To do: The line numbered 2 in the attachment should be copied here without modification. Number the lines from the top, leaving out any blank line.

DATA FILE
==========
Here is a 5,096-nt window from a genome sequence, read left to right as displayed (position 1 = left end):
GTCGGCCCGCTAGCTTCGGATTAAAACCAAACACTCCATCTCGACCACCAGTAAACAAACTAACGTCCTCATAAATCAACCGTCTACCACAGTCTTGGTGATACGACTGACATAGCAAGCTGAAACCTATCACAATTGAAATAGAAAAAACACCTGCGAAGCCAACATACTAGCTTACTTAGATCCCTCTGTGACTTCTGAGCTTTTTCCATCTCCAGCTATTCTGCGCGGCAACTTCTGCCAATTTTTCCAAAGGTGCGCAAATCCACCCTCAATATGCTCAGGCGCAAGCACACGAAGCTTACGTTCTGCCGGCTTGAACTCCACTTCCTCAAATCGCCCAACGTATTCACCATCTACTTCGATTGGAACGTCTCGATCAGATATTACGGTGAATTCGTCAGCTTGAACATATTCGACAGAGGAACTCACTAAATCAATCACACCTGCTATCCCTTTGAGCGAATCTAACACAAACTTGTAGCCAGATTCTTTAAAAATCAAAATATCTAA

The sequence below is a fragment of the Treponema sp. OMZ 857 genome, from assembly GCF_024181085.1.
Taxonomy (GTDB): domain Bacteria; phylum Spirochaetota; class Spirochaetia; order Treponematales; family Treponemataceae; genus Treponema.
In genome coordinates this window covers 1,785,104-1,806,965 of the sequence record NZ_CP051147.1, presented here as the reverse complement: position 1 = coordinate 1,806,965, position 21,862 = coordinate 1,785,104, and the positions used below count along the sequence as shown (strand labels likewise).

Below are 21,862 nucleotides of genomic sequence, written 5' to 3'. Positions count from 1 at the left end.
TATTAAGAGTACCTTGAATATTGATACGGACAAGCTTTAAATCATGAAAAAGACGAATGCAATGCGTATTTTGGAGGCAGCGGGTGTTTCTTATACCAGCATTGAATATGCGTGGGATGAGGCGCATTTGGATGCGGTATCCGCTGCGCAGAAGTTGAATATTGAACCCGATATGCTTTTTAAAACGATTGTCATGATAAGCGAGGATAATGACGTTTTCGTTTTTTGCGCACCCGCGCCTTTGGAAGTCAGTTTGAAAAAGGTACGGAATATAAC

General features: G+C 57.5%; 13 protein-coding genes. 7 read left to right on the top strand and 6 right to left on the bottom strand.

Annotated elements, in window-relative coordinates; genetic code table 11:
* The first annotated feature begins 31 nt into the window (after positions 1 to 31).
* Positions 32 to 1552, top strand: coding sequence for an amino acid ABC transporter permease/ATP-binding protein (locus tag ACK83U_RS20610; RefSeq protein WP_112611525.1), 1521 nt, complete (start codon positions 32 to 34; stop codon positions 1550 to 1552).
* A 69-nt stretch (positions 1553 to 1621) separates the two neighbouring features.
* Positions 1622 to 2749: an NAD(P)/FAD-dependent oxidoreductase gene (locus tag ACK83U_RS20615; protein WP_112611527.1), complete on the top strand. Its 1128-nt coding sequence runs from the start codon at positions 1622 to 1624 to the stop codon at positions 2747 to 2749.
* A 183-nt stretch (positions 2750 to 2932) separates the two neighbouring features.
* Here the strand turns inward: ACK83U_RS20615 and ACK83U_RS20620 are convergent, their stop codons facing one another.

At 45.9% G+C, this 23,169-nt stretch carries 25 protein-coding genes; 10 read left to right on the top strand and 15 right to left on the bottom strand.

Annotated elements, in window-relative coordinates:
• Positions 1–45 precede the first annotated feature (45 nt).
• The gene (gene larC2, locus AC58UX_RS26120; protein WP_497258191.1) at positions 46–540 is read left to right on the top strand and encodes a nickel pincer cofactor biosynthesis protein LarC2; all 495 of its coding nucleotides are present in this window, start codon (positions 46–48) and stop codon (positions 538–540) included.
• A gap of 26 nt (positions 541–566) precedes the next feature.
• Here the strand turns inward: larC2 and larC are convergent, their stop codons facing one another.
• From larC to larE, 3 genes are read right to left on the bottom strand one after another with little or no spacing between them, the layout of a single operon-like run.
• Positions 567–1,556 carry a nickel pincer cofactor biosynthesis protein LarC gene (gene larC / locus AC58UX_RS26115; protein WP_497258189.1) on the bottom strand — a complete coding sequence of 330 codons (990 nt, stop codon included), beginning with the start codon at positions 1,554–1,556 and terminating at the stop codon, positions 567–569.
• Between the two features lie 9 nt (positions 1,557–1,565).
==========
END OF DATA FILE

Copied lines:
GTCGGCCCGCTAGCTTCGGATTAAAACCAAACACTCCATCTCGACCACCAGTAAACAAACTAACGTCCTCATAAATCAACCGTCTACCACAGTCTTGGTGATACGACTGACATAGCAAGCTGAAACCTATCACAATTGAAATAGAAAAAACACCTGCGAAGCCAACATACTAGCTTACTTAGATCCCTCTGTGACTTCTGAGCTTTTTCCATCTCCAGCTATTCTGCGCGGCAACTTCTGCCAATTTTTCCAAAGGTGCGCAAATCCACCCTCAATATGCTCAGGCGCAAGCACACGAAGCTTACGTTCTGCCGGCTTGAACTCCACTTCCTCAAATCGCCCAACGTATTCACCATCTACTTCGATTGGAACGTCTCGATCAGATATTACGGTGAATTCGTCAGCTTGAACATATTCGACAGAGGAACTCACTAAATCAATCACACCTGCTATCCCTTTGAGCGAATCTAACACAAACTTGTAGCCAGATTCTTTAAAAATCAAAATATCTAA